India's cricket governing body BCCI was dealt a body blow by the Supreme Court on Monday, passing a verdict accepting majority of the reforms proposed by the Lodha Committee in the aftermath of the spot-fixing scandal in the IPL.

The Board has been given six months to implement the recommendations and Justice RM Lodha will oversee the implementation of reforms.

Here's all you need to know about the big cricket clean-up:

Age limit of 70 for office bearers

The Supreme Court verdict accepting the Lodha Committee recommendations on age-cap of 70 years on BCCI office-bearers effectively meant the end of the road for veteran administrators like Sharad Pawar, N Srinivasan, and Niranjan Shah to name a few.

While former BCCI president Pawar is 75 years old, Tamil Nadu strongman Srinivasan is currently 71 years old. Both are presidents of their respective state associations -- Mumbai CA and TNCA respectively. Saurashtra Cricket Association supremo Shah, who has served BCCI for over three decades in various capacities such as secretary, joint secretary, treasurer and vice President, is 72 years old. 

Ministers and bureaucrats cannot be administrators

The court also said it did not believe that the game flourished due to a minister or civil servant holding a cricket office. 

Office bearers cannot hold posts at BCCI and state level

The SC verdict will also mean that BCCI President Anurag Thakur will have to forgo his role at the Himachal Pradesh Cricket Association. Secretary Ajay Shirke (Maharashtra), Treasurer Aniruddh Chaudhary (Haryana) and Joint Secretary Amitabh Chaudhary (Jharkhand) will also have to forego their positions in their respective state associations to avoid "Conflict of Interest".

Source: b'Thakur would have to let go of his brain-child, HPCA / AFP'

One state, one member, one vote

The SC rejected BCCI's objection against recommendations for one-state-one-vote and said that states like Maharashtra and Gujarat, having more than one cricket association, will have voting rights on rotational basis. The one state one vote rule will hit MCA hard as now it will have to play musical chairs with other BCCI affiliates within the state - Mumbai-based Cricket Club of India, Maharashtra Cricket Association and the Vidarbha CA.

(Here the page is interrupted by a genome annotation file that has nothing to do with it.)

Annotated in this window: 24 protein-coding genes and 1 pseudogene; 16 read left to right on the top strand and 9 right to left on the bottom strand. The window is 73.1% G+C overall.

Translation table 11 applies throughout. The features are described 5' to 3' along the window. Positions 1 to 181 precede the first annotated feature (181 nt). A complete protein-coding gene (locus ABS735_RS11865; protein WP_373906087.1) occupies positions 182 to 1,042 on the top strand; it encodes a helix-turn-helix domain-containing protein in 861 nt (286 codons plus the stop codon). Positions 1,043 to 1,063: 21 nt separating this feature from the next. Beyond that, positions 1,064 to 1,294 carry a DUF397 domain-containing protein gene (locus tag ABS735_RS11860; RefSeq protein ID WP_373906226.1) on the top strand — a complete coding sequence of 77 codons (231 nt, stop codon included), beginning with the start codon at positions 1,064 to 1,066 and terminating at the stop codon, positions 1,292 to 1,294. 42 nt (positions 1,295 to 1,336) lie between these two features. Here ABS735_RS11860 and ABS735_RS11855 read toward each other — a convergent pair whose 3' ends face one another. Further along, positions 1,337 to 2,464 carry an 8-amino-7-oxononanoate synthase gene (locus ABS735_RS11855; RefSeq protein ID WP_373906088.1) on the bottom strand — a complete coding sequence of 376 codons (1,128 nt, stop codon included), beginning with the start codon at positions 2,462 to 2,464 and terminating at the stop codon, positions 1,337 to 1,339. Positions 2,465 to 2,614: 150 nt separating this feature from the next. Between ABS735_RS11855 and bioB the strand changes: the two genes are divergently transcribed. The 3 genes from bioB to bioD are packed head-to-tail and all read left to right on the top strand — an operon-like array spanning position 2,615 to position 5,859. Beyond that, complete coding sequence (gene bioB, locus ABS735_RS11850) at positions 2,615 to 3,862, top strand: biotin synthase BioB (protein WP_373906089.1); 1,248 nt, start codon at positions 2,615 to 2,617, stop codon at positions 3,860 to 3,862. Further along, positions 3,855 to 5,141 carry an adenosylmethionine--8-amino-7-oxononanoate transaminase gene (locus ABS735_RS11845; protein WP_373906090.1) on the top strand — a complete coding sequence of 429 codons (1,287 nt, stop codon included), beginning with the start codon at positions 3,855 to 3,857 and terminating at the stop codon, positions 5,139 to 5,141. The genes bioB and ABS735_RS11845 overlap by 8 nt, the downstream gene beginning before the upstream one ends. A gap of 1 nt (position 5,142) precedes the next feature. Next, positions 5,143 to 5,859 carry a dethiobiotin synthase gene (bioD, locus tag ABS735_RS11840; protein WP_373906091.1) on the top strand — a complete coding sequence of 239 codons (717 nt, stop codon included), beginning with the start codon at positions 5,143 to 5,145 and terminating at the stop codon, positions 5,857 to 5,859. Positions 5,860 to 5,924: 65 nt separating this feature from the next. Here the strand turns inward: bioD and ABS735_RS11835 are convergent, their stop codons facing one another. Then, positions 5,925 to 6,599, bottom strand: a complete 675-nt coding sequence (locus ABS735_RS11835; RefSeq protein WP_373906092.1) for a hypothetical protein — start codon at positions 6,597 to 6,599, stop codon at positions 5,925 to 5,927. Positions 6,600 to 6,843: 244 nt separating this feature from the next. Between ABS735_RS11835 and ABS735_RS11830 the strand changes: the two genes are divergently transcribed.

Restriction on TV advertisements

In possibly the best news for BCCI on an otherwise somber day, the board was saved from a financial loss to the tune of Rs 1600 crore as Lodha Panel's recommendations on curtailing the advertisement breaks during matches was overlooked by the Supreme Court. It was feared that in the wake of loss of revenue not only the smooth functioning of country's richest sporting body will be hit but also the development of junior cricket in the country.

According to BCCI balance sheet, the operative revenue currently is approximately Rs 2000 crore, a large chunk of which comes from broadcasting rights and advertisement revenues.

The SC left it to the BCCI to examine the matter of the quality of broadcast keeping in mind the committee's reservations about television coverage.

Bringing BCCI under the RTI, and legalising betting

If you were getting excited about the prospect of legally betting on cricket in India, that will have to wait. The court said the recommendation to legalise betting could only be implemented by an enactment of a law -- meaning it falls under the parliament's purview. The same was said about BCCI coming under RTI act.

Go Ahead For A Players' Association

According to a report in the Time of India, the SC verdict ensured the formation of players' association at national level with funding from BCCI and at the state level through permanent and associate members of the board.

"Those who have played the game are, therefore, better equipped to understand its nuances, its challenges and concerns relevant to its development and promotion, and cannot be left out of management," the SC was quoted as saying by the ToI report. BCCI will be provided with some financial assistance in setting this up.

With agency inputs